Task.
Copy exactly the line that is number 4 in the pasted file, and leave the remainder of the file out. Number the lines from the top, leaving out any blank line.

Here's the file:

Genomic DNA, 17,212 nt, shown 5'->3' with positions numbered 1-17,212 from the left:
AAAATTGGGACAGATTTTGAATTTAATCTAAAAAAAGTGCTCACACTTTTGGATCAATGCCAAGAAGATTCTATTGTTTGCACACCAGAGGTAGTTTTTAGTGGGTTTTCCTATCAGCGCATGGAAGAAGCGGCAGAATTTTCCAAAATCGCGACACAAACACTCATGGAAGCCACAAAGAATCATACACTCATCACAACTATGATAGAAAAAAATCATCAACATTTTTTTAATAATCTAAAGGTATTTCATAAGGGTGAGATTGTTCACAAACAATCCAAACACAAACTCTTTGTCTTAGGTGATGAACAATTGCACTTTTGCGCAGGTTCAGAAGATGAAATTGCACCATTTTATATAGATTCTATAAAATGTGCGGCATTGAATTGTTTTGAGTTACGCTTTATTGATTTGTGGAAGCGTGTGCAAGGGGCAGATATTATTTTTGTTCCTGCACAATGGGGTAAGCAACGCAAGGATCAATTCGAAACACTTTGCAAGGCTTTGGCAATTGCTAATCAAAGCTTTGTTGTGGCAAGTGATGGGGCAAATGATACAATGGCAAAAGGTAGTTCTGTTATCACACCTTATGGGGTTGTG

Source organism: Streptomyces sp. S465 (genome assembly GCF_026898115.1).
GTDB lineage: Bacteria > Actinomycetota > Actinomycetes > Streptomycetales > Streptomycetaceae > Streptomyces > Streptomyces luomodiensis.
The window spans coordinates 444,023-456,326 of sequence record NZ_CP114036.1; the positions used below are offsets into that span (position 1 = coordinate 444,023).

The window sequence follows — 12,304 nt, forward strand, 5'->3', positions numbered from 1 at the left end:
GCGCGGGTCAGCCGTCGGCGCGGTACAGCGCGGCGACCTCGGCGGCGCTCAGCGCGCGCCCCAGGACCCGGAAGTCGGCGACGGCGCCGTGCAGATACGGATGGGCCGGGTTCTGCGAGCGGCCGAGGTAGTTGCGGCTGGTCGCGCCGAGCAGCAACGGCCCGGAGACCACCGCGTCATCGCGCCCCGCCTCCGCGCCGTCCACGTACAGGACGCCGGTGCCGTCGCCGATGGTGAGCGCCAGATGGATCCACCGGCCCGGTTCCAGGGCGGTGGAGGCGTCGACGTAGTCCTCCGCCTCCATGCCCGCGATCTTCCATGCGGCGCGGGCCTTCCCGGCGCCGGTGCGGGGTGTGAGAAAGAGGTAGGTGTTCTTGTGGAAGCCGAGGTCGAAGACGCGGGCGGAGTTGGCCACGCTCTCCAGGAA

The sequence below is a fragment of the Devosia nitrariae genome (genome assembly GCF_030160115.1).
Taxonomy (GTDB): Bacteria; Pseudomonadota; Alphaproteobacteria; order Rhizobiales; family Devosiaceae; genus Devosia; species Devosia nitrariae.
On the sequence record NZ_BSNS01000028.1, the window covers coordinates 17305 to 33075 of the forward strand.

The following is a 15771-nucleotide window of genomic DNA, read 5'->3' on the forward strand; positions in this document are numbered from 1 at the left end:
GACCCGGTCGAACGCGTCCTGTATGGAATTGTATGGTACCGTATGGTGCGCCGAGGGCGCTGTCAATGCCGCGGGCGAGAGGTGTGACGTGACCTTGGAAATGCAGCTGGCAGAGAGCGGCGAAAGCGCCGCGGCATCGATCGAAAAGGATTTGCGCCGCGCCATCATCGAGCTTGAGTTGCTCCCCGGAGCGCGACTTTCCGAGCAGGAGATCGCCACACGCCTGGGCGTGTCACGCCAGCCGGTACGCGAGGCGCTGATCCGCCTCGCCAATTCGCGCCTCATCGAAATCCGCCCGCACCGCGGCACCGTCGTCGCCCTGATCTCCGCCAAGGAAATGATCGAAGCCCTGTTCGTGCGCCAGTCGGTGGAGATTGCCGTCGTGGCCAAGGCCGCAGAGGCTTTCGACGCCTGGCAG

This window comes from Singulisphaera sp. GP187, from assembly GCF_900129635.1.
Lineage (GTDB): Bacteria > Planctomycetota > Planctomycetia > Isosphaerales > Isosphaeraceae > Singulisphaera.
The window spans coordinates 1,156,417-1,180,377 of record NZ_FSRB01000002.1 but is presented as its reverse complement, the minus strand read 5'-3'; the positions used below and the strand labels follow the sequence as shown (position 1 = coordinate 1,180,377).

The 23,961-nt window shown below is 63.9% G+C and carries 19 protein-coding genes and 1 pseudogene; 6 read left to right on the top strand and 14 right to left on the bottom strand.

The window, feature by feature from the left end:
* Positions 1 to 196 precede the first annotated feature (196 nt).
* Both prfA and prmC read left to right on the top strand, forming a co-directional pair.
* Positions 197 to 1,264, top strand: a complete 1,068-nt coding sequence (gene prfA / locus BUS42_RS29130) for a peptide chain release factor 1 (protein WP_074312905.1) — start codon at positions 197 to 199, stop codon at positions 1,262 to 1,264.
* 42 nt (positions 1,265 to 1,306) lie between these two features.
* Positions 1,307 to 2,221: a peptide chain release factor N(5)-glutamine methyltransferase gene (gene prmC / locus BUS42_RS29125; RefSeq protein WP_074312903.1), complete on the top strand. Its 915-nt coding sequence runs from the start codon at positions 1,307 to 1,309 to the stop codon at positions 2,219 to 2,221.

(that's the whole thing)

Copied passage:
GTDB lineage: Bacteria > Actinomycetota > Actinomycetes > Streptomycetales > Streptomycetaceae > Streptomyces > Streptomyces luomodiensis.